As of May 1, 2020, more than 3 000 000 people worldwide have been infected with the novel coronavirus, severe acute respiratory syndrome coronavirus 2 (SARS-CoV-2). The CDC has highlighted key symptoms that may suggest coronavirus disease 2019 (COVID-19), including cough, shortness of breath or difficulty breathing, fever, chills, muscle pain, sore throat, and new loss of smell or taste.1
The inclusion of loss of smell or taste among these symptoms follows the emergence of evidence that suggests that COVID-19 frequently impairs the sense of smell. For example, in a study from Iran, 59 of 60 patients hospitalized with COVID-19 were found to have an impaired sense of smell according to psychophysical olfactory testing.2 Olfactory dysfunction (OD), defined as the reduced or distorted ability to smell during sniffing (orthonasal olfaction) or eating (retronasal olfaction), is often reported in mild or even asymptomatic cases; in a study from Italy, 64% of 202 mildly symptomatic patients reported impaired olfaction.3
The possibility that OD could act as a marker for disease, particularly among individuals who are otherwise minimally symptomatic or asymptomatic, prompted organizations, such as the American Academy of Otolaryngology–Head and Neck Surgery4 and ENT UK,5 to recommend inclusion of sudden-onset loss of smell and/or taste as part of the diagnostic criteria for COVID-19 disease, as has now been done by the CDC. These organizations suggest that new-onset OD is sufficient to justify self-isolation and the use of personal protective equipment (PPE) by medical staff evaluating patients with this clinical problem.
Olfactory Dysfunction in COVID-19
Reports of COVID-19–related OD describe a sudden onset of olfactory impairment, which may be in the presence or absence of other symptoms. Among hospitalized patients with COVID-19 in Italy, impaired smell/taste was more frequently seen in younger patients and in women.6 Unpublished data and anecdotal reports support resolution of olfactory symptoms within approximately 2 weeks. However, because of the lack of long-term follow-up, it is unknown what proportion of patients develop persistent postinfectious OD.
Many patients report impairment of smell and taste interchangeably. Although it is possible that SARS-CoV-2 targets both olfactory and gustatory systems, in most cases of dysfunction not related to COVID-19 in which patients describe altered taste, this symptom can be attributed to impaired retronasal olfaction (flavor) rather than impaired gustation (sweet, salty, sour, bitter). For this reason, it is thought that the chemosensory impairment in COVID-19 is likely olfactory.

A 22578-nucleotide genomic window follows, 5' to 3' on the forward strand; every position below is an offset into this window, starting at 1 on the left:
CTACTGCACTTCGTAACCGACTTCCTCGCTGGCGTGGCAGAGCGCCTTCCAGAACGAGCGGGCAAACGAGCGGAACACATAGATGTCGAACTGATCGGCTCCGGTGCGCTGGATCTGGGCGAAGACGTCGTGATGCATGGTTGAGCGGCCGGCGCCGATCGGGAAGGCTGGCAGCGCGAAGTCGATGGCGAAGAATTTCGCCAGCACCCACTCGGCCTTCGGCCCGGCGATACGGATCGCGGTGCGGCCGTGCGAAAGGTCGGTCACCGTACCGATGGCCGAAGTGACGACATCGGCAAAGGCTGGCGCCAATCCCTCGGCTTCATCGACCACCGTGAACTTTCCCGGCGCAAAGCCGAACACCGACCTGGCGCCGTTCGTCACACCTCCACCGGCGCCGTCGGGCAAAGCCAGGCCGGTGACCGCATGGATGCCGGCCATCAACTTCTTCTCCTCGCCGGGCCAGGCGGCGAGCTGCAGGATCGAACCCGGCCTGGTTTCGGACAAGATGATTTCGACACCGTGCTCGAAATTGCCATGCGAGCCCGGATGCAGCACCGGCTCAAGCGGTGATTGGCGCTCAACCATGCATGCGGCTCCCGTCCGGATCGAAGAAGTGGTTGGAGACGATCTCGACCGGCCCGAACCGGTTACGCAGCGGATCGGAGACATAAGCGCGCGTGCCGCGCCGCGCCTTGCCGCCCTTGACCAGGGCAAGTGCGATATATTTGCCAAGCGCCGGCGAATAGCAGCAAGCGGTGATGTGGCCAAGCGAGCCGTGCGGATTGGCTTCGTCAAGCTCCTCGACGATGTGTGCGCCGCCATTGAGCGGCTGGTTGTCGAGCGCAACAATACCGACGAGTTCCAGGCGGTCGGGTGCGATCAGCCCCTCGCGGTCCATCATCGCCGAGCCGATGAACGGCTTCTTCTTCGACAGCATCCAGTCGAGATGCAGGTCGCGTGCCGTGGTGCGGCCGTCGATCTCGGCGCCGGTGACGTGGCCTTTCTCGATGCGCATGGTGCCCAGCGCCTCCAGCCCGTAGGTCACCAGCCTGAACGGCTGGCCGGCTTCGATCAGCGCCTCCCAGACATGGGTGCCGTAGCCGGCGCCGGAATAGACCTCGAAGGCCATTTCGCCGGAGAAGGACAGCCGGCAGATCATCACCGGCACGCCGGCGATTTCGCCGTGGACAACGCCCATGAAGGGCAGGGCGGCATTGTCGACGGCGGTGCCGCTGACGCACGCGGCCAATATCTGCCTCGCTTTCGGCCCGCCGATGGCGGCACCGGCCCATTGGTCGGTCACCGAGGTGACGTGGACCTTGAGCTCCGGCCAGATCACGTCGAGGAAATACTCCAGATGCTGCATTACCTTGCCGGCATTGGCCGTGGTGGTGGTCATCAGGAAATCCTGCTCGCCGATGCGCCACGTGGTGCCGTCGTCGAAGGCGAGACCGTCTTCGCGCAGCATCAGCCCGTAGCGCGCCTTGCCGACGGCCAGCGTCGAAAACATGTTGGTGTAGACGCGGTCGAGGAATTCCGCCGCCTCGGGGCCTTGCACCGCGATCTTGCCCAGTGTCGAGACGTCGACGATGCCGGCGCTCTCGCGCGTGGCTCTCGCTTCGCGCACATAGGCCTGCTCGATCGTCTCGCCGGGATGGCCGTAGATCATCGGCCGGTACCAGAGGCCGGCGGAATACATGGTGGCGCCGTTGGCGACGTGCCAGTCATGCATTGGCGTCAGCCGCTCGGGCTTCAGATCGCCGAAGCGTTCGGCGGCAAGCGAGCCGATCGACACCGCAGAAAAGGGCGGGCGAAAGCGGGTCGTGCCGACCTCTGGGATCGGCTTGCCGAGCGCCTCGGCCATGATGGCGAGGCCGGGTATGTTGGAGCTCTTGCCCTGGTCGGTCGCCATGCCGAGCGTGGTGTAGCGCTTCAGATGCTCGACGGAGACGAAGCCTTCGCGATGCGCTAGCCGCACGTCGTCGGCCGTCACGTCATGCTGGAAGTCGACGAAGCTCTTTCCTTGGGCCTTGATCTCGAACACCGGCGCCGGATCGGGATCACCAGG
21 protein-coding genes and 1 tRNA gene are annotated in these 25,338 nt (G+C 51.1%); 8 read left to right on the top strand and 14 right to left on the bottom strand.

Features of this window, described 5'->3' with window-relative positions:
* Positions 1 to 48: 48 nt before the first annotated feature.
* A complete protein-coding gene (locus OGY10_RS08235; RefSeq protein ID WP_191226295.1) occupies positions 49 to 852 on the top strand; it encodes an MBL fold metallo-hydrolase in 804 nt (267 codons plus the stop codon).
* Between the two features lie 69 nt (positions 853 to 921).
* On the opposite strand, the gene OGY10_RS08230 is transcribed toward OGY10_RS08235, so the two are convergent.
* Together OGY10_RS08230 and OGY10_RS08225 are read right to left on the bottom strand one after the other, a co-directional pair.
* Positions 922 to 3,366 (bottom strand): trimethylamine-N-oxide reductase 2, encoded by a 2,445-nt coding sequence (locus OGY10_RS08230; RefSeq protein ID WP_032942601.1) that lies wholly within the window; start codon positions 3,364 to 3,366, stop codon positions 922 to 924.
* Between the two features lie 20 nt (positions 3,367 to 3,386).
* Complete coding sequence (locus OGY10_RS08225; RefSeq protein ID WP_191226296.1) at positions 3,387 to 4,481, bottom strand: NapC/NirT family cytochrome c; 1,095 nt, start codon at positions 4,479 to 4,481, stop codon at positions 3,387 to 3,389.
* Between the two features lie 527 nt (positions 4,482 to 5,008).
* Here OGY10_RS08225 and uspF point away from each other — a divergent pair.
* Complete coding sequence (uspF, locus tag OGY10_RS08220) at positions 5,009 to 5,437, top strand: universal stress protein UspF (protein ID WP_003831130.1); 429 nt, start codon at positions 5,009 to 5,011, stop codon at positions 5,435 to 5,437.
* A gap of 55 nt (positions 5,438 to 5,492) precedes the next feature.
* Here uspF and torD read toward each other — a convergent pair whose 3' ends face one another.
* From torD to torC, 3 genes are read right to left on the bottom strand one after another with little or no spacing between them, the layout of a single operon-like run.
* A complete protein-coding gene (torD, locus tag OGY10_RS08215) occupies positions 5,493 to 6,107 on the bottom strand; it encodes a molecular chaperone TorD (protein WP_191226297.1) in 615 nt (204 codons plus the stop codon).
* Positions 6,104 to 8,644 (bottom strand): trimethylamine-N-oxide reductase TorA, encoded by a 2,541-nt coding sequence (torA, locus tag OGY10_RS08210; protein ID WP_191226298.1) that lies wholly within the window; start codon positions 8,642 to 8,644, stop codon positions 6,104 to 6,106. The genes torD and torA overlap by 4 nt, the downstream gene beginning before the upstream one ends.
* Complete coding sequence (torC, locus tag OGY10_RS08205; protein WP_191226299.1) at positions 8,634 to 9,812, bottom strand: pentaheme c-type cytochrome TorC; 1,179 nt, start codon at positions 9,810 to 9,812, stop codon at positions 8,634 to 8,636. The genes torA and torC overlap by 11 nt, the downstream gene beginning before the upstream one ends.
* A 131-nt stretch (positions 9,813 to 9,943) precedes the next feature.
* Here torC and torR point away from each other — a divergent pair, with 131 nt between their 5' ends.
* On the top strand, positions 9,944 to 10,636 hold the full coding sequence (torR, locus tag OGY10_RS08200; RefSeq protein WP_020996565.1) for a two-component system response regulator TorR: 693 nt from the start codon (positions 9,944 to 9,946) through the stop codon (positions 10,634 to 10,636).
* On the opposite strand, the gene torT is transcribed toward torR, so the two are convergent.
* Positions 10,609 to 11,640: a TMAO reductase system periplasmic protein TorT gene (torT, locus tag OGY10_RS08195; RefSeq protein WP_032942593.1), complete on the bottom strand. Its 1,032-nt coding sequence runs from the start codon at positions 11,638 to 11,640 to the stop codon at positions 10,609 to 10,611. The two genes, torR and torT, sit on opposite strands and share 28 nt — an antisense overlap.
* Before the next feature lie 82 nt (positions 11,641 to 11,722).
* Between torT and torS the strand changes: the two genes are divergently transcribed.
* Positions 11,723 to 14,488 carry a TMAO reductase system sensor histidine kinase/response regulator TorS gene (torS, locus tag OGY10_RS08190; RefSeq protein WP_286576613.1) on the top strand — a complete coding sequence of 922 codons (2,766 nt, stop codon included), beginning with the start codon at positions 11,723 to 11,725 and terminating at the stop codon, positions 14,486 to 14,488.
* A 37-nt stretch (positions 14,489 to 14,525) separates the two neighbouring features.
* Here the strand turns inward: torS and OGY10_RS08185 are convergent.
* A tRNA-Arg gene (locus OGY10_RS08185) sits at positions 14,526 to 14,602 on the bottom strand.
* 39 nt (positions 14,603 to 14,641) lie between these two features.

Coronaviruses are one of many pathogens known to cause postinfectious OD, and nasal epithelial cells show relatively high expression of the angiotensin-converting enzyme 2 receptor, which is required for SARS-CoV-2 entry.7 Disruption of cells in the olfactory neuroepithelium may result in inflammatory changes that impair olfactory receptor neuron function, cause subsequent olfactory receptor neuron damage, and/or impair subsequent neurogenesis. Such changes may cause temporary or longer-lasting OD. Previous work in transgenic animal models showed intracranial entry of SARS-CoV via the olfactory bulb.8 This has led to speculation that SARS-CoV-2 may penetrate intracranially with possible downstream effects on olfactory and nonolfactory brain regions, which may adversely affect olfactory function.
During the current pandemic, patients with recent-onset acute smell and/or taste dysfunction, with or without other symptoms of COVID-19, should undergo a period of self-isolation and, when possible, SARS-CoV-2 testing. In patients with symptoms that require acute hospital admission (eg, respiratory distress), chemosensory assessment of smell and taste should only be considered when the clinical condition allows and appropriate PPE is available. A possible approach to assessment is outlined in the Figure.
Figure. Possible Approach for the Assessment and Management of Suspected Coronavirus Disease 2019 (COVID-19)–Related Olfactory Dysfunction
RSDI indicates Rhinosinusitis Disability Index; SNOT-22, Sinonasal Outcome Test.
Subjective self-assessment of chemosensory function should not be relied on for diagnosis because of limited correlation with more objective measures.9 However, remote use of validated tools (eg, visual analog scales, ordinal scales, patient-reported outcome measures) could allow safe, timely capture of data from self-isolating patients. Although such findings should be interpreted with caution, this approach is acceptable in some patients with COVID-19 for whom psychophysical testing is not possible.